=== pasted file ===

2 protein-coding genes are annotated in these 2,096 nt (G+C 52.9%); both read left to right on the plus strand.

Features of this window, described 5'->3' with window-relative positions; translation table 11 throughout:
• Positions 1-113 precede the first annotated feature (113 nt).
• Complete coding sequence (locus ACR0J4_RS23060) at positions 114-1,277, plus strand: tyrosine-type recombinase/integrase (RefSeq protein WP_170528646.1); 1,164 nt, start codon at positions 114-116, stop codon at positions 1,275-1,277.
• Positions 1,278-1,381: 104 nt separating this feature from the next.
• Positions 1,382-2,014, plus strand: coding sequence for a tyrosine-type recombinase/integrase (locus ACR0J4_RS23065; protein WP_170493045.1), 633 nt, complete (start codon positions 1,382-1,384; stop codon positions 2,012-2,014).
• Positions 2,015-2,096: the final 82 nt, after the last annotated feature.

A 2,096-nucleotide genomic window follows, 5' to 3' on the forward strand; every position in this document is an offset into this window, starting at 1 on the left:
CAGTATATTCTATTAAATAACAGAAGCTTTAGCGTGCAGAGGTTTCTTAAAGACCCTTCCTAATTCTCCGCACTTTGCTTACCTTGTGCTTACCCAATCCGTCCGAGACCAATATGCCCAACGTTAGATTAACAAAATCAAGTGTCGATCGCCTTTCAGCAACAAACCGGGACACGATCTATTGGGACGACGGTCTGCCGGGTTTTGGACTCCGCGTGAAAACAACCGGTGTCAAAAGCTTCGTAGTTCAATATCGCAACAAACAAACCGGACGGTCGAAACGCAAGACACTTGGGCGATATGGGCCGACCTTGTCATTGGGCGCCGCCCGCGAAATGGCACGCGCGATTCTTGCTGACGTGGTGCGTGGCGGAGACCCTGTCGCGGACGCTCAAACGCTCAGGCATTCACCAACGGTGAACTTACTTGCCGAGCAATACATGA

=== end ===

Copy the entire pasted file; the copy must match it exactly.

2 protein-coding genes are annotated in these 2,096 nt (G+C 52.9%); both read left to right on the plus strand.

Features of this window, described 5'->3' with window-relative positions; translation table 11 throughout:
• Positions 1-113 precede the first annotated feature (113 nt).
• Complete coding sequence (locus ACR0J4_RS23060) at positions 114-1,277, plus strand: tyrosine-type recombinase/integrase (RefSeq protein WP_170528646.1); 1,164 nt, start codon at positions 114-116, stop codon at positions 1,275-1,277.
• Positions 1,278-1,381: 104 nt separating this feature from the next.
• Positions 1,382-2,014, plus strand: coding sequence for a tyrosine-type recombinase/integrase (locus ACR0J4_RS23065; protein WP_170493045.1), 633 nt, complete (start codon positions 1,382-1,384; stop codon positions 2,012-2,014).
• Positions 2,015-2,096: the final 82 nt, after the last annotated feature.

A 2,096-nucleotide genomic window follows, 5' to 3' on the forward strand; every position in this document is an offset into this window, starting at 1 on the left:
CAGTATATTCTATTAAATAACAGAAGCTTTAGCGTGCAGAGGTTTCTTAAAGACCCTTCCTAATTCTCCGCACTTTGCTTACCTTGTGCTTACCCAATCCGTCCGAGACCAATATGCCCAACGTTAGATTAACAAAATCAAGTGTCGATCGCCTTTCAGCAACAAACCGGGACACGATCTATTGGGACGACGGTCTGCCGGGTTTTGGACTCCGCGTGAAAACAACCGGTGTCAAAAGCTTCGTAGTTCAATATCGCAACAAACAAACCGGACGGTCGAAACGCAAGACACTTGGGCGATATGGGCCGACCTTGTCATTGGGCGCCGCCCGCGAAATGGCACGCGCGATTCTTGCTGACGTGGTGCGTGGCGGAGACCCTGTCGCGGACGCTCAAACGCTCAGGCATTCACCAACGGTGAACTTACTTGCCGAGCAATACATGA